Scenic USA - Oregon

Tillamook Rock Lighthouse

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Tillamook Rock and Light Station - Clatsop County, Oregon

Photos by Andy Cook
Andy Cook Photography

     There are eleven lighthouses along Oregon's coast, an essential component for 19th century navigation of this long, rocky and often fogged in shoreline. Most are still active today and seven are open to the public. None have had such a bad reputation as Terrible Tilly, the northernmost lighthouse on the 350 mile seacoast. Built on a chunk of basalt just over a mile offshore, construction of the Tillamook Rock Lighthouse started off on bad note. Sent to investigate and survey the site, John Trewavas was killed by an unforgiving sea. An unenviable task, quarrymen struggled to finish the light station in a year and a half. Officially lit on January 21, 1881, at the time it was the most expensive West Coast lighthouse ever built.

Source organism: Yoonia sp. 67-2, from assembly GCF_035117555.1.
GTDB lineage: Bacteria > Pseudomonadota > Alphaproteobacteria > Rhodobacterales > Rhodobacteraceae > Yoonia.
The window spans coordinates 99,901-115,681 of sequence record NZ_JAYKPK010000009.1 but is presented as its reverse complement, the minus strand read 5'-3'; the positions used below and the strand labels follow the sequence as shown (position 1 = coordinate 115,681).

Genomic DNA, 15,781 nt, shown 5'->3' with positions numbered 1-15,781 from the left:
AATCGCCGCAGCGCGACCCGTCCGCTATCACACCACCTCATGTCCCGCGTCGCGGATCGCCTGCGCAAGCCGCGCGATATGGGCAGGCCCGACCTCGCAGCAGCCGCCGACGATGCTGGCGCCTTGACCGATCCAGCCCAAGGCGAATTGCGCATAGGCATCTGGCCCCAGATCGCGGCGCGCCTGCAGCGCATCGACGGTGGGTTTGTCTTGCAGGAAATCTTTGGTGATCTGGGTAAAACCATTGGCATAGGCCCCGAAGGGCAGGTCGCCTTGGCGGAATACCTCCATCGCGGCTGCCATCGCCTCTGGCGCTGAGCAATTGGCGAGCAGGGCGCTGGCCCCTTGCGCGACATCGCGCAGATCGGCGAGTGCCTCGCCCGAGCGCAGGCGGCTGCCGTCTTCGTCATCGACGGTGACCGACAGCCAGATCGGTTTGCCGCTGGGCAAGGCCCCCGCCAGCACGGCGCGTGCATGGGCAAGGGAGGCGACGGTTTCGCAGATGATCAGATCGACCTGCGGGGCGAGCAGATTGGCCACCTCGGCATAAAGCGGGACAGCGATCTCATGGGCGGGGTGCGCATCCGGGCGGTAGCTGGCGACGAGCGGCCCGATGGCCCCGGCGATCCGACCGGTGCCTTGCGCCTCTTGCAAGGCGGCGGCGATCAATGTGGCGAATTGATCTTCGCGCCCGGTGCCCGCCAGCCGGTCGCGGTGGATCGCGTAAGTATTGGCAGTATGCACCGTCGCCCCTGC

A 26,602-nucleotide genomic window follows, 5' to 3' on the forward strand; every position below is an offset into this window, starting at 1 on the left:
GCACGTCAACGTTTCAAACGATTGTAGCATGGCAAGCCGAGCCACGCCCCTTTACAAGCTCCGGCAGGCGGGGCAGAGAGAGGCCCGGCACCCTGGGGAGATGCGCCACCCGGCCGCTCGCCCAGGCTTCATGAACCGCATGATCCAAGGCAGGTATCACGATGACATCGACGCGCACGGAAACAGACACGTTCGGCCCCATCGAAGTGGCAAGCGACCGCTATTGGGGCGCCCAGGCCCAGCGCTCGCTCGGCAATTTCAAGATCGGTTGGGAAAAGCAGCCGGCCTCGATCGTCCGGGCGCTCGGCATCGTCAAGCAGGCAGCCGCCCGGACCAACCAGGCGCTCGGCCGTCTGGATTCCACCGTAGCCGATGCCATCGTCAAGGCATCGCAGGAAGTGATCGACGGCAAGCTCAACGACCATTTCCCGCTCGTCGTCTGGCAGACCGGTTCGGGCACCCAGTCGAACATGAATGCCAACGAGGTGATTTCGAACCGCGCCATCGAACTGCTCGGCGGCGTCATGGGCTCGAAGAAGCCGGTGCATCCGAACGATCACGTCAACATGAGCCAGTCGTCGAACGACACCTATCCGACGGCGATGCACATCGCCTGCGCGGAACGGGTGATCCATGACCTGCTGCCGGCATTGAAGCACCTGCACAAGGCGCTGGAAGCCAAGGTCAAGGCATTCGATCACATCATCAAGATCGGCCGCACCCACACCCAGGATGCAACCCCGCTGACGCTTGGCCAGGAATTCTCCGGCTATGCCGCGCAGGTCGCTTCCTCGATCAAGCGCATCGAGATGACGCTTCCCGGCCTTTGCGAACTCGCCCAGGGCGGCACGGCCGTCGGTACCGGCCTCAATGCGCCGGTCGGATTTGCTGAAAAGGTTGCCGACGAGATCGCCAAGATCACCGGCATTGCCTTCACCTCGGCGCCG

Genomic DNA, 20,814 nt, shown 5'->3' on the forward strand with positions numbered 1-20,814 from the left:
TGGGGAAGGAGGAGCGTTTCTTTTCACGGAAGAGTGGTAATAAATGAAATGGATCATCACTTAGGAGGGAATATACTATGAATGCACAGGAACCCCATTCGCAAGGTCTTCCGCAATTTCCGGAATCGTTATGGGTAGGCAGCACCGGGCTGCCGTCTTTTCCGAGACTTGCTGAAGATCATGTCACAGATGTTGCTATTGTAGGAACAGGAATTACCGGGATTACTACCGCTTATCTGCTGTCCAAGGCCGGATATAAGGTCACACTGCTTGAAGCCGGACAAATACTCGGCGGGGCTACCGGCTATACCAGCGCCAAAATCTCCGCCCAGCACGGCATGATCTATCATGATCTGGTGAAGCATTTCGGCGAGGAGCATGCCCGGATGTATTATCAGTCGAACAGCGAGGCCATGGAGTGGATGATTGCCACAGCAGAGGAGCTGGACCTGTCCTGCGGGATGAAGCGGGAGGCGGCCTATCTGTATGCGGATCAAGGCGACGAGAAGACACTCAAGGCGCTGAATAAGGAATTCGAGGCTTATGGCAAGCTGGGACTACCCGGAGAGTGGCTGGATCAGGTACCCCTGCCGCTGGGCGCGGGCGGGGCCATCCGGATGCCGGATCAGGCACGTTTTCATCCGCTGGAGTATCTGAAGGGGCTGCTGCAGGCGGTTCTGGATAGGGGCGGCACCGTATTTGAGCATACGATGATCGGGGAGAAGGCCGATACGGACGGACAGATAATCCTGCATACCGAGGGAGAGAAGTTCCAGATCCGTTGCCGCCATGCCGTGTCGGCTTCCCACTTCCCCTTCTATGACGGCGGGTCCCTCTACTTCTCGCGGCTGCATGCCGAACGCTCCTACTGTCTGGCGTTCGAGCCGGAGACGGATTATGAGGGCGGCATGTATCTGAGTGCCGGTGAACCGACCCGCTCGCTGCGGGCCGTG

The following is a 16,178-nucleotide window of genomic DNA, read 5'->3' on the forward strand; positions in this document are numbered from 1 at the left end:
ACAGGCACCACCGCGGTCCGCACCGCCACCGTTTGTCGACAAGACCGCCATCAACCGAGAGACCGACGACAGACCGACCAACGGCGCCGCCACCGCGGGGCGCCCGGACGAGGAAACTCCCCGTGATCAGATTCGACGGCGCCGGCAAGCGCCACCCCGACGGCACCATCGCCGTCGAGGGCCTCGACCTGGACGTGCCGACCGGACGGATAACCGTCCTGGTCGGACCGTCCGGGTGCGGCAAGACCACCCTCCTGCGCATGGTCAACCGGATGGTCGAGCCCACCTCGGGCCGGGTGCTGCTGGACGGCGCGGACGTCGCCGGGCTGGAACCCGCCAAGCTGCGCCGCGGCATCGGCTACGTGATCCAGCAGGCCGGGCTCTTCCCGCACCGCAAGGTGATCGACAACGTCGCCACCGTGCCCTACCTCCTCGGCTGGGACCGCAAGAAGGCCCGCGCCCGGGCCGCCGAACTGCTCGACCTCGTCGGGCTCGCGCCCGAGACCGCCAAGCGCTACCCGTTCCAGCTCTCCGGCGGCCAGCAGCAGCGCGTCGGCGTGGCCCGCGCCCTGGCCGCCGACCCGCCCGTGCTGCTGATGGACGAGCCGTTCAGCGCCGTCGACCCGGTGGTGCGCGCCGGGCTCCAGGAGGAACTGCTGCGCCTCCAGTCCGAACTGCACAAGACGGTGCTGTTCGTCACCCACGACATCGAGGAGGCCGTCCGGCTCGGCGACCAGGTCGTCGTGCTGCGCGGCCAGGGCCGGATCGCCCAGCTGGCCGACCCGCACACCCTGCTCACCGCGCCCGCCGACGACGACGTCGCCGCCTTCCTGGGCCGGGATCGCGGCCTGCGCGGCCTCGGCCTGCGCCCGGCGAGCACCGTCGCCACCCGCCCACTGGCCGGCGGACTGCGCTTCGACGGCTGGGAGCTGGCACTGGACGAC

Because of the hazardous conditions, where waves often shattered the glass in the 62-foot tower, no families were permitted to stay on the island. A crew of four men stayed at the light station, rotating one man out every three weeks. The fresh and rested light keeper brought with him mail and supplies. The rectangular keeper's quarters, measuring 85 by 40 feet, survived constant battering and flooding until 1896 when a 135 pound rock smashed through the roof and dropped into the kitchen. Tillamook Rock and Light Station - Clatsop County, Oregon Having undergone numerous repairs, its 77 years of service ended in 1957, holding the dubious honor as the most expensive U.S. lighthouse to operate. Left to the elements for 20 years, the light station was turned over to a private firm. The lighthouse was renovated and converted to a columbarium cemetery in 1980. Dubbed Eternity at Sea, the light station became a storage house for cremated human remains.
     Today, Tillamook Rock is part of the Oregon Islands National Wildlife Refuge, and remains a haven for nesting birds, such as common murres and cormorants. Off limits to the public, the light station is visible from the coastal cities of Seaside and Cannon Beach. Straight off the coast from Ecola State Park, the Cannon Beach Trail offers some of the closest views for lighthouse fans and photographers.

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